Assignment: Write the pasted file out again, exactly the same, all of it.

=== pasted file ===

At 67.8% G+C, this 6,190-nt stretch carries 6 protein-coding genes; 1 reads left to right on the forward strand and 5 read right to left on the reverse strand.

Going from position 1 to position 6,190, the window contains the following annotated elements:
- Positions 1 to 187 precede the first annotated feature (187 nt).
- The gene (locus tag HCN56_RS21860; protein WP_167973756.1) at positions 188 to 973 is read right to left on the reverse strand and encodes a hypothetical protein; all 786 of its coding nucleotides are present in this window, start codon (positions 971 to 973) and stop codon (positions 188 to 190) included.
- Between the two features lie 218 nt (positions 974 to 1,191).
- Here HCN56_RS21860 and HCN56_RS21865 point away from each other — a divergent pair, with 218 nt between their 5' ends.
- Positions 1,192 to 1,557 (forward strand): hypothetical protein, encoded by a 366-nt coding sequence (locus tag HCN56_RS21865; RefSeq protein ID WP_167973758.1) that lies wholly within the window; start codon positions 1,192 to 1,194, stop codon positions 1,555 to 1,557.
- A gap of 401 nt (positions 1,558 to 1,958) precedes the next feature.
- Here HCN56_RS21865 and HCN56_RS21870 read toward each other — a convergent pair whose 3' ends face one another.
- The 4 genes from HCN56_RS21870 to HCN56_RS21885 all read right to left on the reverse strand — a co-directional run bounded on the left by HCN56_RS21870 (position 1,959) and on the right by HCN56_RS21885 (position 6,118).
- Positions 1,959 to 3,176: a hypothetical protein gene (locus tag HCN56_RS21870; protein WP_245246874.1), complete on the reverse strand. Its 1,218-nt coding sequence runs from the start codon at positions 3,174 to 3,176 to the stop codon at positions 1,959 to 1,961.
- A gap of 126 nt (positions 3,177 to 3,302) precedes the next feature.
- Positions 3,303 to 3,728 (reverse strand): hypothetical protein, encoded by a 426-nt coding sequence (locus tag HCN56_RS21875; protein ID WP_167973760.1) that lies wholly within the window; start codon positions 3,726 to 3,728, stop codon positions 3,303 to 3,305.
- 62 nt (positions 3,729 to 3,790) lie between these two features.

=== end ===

At 67.8% G+C, this 6,190-nt stretch carries 6 protein-coding genes; 1 reads left to right on the forward strand and 5 read right to left on the reverse strand.

Going from position 1 to position 6,190, the window contains the following annotated elements:
- Positions 1 to 187 precede the first annotated feature (187 nt).
- The gene (locus tag HCN56_RS21860; protein WP_167973756.1) at positions 188 to 973 is read right to left on the reverse strand and encodes a hypothetical protein; all 786 of its coding nucleotides are present in this window, start codon (positions 971 to 973) and stop codon (positions 188 to 190) included.
- Between the two features lie 218 nt (positions 974 to 1,191).
- Here HCN56_RS21860 and HCN56_RS21865 point away from each other — a divergent pair, with 218 nt between their 5' ends.
- Positions 1,192 to 1,557 (forward strand): hypothetical protein, encoded by a 366-nt coding sequence (locus tag HCN56_RS21865; RefSeq protein ID WP_167973758.1) that lies wholly within the window; start codon positions 1,192 to 1,194, stop codon positions 1,555 to 1,557.
- A gap of 401 nt (positions 1,558 to 1,958) precedes the next feature.
- Here HCN56_RS21865 and HCN56_RS21870 read toward each other — a convergent pair whose 3' ends face one another.
- The 4 genes from HCN56_RS21870 to HCN56_RS21885 all read right to left on the reverse strand — a co-directional run bounded on the left by HCN56_RS21870 (position 1,959) and on the right by HCN56_RS21885 (position 6,118).
- Positions 1,959 to 3,176: a hypothetical protein gene (locus tag HCN56_RS21870; protein WP_245246874.1), complete on the reverse strand. Its 1,218-nt coding sequence runs from the start codon at positions 3,174 to 3,176 to the stop codon at positions 1,959 to 1,961.
- A gap of 126 nt (positions 3,177 to 3,302) precedes the next feature.
- Positions 3,303 to 3,728 (reverse strand): hypothetical protein, encoded by a 426-nt coding sequence (locus tag HCN56_RS21875; protein ID WP_167973760.1) that lies wholly within the window; start codon positions 3,726 to 3,728, stop codon positions 3,303 to 3,305.
- 62 nt (positions 3,729 to 3,790) lie between these two features.